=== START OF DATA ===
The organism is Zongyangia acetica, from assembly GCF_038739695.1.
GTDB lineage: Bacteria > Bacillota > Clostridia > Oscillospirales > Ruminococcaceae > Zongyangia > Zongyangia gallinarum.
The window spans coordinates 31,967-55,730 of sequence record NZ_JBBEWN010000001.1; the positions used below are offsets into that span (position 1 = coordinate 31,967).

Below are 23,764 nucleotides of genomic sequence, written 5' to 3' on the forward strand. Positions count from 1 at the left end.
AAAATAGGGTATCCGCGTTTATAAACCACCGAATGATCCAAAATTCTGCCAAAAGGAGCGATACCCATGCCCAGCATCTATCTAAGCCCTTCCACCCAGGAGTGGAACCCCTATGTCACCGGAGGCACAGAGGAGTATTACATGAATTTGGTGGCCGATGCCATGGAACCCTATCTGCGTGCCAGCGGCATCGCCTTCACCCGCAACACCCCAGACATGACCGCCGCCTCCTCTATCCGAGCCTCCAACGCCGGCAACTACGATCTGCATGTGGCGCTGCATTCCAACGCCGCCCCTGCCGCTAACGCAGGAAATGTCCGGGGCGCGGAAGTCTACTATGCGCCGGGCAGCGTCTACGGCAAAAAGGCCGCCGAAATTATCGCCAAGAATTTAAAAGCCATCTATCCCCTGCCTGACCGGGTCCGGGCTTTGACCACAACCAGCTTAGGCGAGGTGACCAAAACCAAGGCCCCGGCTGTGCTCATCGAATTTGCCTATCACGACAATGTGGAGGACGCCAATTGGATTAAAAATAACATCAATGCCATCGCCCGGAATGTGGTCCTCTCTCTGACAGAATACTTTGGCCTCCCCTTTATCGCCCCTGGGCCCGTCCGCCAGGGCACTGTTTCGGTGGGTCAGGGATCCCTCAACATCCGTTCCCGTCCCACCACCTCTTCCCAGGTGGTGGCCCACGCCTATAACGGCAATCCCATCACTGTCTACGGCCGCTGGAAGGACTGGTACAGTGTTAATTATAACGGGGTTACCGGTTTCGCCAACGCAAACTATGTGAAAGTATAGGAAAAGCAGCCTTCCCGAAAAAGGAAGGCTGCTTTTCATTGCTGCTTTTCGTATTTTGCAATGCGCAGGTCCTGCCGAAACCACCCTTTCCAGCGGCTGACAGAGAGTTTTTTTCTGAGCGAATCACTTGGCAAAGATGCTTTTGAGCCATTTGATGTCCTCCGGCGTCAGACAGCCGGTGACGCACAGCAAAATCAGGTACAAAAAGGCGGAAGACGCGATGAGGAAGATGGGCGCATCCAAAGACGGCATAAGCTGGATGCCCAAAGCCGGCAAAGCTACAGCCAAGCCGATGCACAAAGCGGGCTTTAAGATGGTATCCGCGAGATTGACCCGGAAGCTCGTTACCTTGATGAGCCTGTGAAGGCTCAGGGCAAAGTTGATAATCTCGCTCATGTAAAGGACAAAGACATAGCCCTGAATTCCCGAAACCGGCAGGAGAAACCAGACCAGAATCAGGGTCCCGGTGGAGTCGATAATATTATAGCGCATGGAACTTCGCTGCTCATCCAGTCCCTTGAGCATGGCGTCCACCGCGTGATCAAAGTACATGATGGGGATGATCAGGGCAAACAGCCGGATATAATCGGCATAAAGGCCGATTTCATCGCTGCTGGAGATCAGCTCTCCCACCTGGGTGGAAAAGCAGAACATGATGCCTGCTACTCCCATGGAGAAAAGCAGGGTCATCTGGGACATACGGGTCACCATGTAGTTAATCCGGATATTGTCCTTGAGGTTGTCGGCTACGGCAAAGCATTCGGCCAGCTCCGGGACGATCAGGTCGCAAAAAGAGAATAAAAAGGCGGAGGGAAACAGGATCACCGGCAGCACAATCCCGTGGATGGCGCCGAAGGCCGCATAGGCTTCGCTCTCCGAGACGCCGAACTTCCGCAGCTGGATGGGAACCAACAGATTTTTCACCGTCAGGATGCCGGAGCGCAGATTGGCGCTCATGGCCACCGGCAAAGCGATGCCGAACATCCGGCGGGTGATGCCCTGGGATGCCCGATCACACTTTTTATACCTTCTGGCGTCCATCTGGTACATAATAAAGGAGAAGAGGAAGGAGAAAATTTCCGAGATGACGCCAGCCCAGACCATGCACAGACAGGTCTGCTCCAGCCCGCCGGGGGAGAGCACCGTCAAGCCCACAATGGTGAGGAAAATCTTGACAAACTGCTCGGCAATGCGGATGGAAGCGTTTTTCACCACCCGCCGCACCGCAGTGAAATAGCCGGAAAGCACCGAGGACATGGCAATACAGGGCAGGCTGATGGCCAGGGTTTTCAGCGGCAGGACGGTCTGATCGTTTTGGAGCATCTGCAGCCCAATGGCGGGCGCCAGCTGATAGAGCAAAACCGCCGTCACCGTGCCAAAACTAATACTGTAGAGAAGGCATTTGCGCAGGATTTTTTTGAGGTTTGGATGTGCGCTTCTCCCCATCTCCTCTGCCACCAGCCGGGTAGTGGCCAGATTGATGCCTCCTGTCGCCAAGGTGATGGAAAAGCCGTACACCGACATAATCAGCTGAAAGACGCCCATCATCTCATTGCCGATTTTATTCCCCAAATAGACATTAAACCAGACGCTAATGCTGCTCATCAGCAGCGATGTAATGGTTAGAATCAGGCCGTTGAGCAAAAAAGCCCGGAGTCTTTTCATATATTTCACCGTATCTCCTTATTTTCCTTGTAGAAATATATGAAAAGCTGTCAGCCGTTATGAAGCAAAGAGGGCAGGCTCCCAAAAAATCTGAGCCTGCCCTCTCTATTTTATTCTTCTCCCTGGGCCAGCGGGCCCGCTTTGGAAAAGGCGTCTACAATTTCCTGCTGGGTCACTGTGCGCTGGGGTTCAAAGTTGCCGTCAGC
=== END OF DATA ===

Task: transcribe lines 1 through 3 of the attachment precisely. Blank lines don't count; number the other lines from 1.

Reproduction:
The organism is Zongyangia acetica, from assembly GCF_038739695.1.
GTDB lineage: Bacteria > Bacillota > Clostridia > Oscillospirales > Ruminococcaceae > Zongyangia > Zongyangia gallinarum.
The window spans coordinates 31,967-55,730 of sequence record NZ_JBBEWN010000001.1; the positions used below are offsets into that span (position 1 = coordinate 31,967).